Prime Minister Narendra Modi’s recent visit to Nepal coinciding with the 2566th Buddha Jayanti celebrations at Lumbini gave an impetus to the India-Nepal relations. Bilateral relations between India and Nepal have witnessed rough patches in the past – Nepal’s economic blockade from the south during the Madhesi agitation in 2015-2016 and the boundary issue raised by Nepal. Before proceeding to Nepal, Modi had tweeted that civilization and people-to-people contacts between India and Nepal formed the enduring edifice of the close relationship and that his visit is intended to celebrate and further deepen these time-bound linkages that have been fostered through centuries and recorded in our long history of inter-mingling.
At Lumbini, Prime Minister Modi laid the foundation stone of a Centre for Buddhist Culture and Heritage. He also announced building an International Convention Centre at Lumbini and revamping the Indian-built museum with a sound and light show, which would boost Nepal’s tourism. During Modi’s visit, India and Nepal signed six major deals, one among them being India building a 695 MV hydropower plant in Nepal. These, along with other Indian projects in Nepal would help Nepal’s Prime Minister Sher Bahadur Deuba in the upcoming general elections in Nepal in November 2022.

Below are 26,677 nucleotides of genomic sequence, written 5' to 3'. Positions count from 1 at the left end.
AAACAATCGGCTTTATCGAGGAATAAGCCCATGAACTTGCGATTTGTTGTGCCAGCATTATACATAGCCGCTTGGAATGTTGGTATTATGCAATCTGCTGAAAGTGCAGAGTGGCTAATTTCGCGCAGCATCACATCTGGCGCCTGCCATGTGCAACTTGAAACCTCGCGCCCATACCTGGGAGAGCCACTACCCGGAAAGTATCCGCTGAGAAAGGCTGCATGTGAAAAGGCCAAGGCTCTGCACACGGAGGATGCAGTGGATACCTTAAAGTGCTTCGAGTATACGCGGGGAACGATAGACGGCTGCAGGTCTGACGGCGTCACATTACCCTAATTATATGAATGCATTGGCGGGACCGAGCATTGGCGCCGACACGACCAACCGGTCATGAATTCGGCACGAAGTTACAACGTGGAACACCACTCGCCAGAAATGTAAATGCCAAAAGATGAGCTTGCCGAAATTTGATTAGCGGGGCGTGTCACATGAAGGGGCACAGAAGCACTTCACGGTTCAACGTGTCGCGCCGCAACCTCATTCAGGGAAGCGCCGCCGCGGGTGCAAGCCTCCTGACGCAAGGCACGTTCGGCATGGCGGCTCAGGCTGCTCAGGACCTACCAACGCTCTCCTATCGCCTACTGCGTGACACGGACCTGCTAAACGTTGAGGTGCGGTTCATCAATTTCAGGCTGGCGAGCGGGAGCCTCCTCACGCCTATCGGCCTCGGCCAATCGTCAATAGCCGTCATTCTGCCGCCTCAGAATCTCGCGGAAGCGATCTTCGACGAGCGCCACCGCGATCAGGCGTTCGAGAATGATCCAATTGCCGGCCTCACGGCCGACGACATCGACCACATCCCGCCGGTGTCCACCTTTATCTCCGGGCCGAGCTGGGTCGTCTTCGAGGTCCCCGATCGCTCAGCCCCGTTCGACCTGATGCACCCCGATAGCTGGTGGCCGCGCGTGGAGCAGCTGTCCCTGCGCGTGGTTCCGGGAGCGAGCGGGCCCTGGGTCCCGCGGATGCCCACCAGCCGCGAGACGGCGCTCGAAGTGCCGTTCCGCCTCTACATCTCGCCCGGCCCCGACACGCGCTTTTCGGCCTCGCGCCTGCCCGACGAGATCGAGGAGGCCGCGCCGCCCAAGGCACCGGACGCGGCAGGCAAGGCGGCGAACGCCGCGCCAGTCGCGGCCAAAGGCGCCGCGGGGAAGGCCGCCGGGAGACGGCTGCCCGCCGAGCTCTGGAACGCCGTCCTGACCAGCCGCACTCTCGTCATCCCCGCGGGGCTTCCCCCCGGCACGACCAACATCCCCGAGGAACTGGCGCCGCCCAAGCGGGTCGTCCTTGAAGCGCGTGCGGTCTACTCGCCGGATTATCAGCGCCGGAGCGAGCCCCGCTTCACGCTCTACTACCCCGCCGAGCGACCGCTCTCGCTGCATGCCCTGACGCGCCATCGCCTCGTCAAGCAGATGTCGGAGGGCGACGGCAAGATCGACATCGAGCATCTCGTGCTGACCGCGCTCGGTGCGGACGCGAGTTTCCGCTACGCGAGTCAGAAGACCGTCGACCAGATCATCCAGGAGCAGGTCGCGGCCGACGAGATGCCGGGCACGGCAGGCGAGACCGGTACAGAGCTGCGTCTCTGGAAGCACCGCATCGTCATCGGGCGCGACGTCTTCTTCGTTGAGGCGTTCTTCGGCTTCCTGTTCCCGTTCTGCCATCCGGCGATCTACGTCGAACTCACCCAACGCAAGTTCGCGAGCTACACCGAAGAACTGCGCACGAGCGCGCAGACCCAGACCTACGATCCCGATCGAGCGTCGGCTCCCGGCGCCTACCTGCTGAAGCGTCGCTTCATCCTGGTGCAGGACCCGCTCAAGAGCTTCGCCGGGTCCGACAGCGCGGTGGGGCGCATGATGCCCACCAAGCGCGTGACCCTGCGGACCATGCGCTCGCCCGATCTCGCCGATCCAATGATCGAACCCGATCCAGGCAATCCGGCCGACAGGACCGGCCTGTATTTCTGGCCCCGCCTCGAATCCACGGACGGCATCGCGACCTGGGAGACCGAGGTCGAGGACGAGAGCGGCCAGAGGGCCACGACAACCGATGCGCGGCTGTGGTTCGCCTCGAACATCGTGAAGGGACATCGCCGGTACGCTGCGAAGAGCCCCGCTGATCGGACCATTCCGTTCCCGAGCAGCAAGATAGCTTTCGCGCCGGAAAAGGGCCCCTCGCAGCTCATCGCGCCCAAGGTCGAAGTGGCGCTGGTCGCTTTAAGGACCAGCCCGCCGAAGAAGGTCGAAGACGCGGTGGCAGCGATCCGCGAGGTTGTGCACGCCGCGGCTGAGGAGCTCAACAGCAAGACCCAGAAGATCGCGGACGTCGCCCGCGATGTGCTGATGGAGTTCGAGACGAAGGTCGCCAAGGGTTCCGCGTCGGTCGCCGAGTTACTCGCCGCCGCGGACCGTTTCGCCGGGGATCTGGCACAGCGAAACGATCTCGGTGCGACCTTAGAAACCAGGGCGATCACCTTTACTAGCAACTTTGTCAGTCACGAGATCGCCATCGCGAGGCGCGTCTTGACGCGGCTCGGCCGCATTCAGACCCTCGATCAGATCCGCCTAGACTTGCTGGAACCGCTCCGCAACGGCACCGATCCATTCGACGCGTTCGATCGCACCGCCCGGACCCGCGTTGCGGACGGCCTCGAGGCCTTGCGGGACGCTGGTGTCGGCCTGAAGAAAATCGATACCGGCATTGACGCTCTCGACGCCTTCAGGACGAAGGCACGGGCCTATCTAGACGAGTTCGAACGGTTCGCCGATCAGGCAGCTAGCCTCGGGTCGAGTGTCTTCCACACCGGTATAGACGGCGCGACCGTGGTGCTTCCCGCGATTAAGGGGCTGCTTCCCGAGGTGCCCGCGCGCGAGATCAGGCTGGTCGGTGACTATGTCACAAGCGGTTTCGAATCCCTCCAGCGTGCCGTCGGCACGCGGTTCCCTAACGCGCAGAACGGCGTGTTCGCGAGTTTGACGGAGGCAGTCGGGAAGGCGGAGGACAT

Nepal has been in the cross-hairs of China from the era of Mao Zedong, in whose times Beijing initiated the bloody Maoist insurgency in Nepal that eventually led to communist rule in Nepal, which comes up intermittently. Nepal joined China’s Belt and Road Initiative in 2017. Whenever Kathmandu came under communist rule, Pakistan’s ISI has made bigger inroads in Nepal.
Deuba arrived in India on April 3 this year in his first bilateral visit abroad after becoming prime minister for the fifth time in July 2021. He discussed the boundary issue with Prime Minister Narendra Modi and urged him to resolve it through a bilateral mechanism. As per our media reports, the Indian response was- the “general understanding” was to address it responsibly and “avoid politicization”.
It will be recalled that on June 13, 2020, Nepal’s Parliament passed a new map that showed Lipulekh, Kalapani and all area north of the River Kuthi Yangti upto its source at Limpiyadhura on the main Himalaya watershed (totaling about 370 sq km) in its territory. The then Prime minister of Nepal,was KP Sharma Oli – a known Chinese protégé. These Nepalese claims were rejected by India since the areas in question falls in Pithoragarh District of Uttarakhand and the population is Indian citizenry. India has also posts in Kalapani since 1962 but Nepal claims these areas were given to Nepal by the 1816 Treaty of Saguali between British India and Nepal.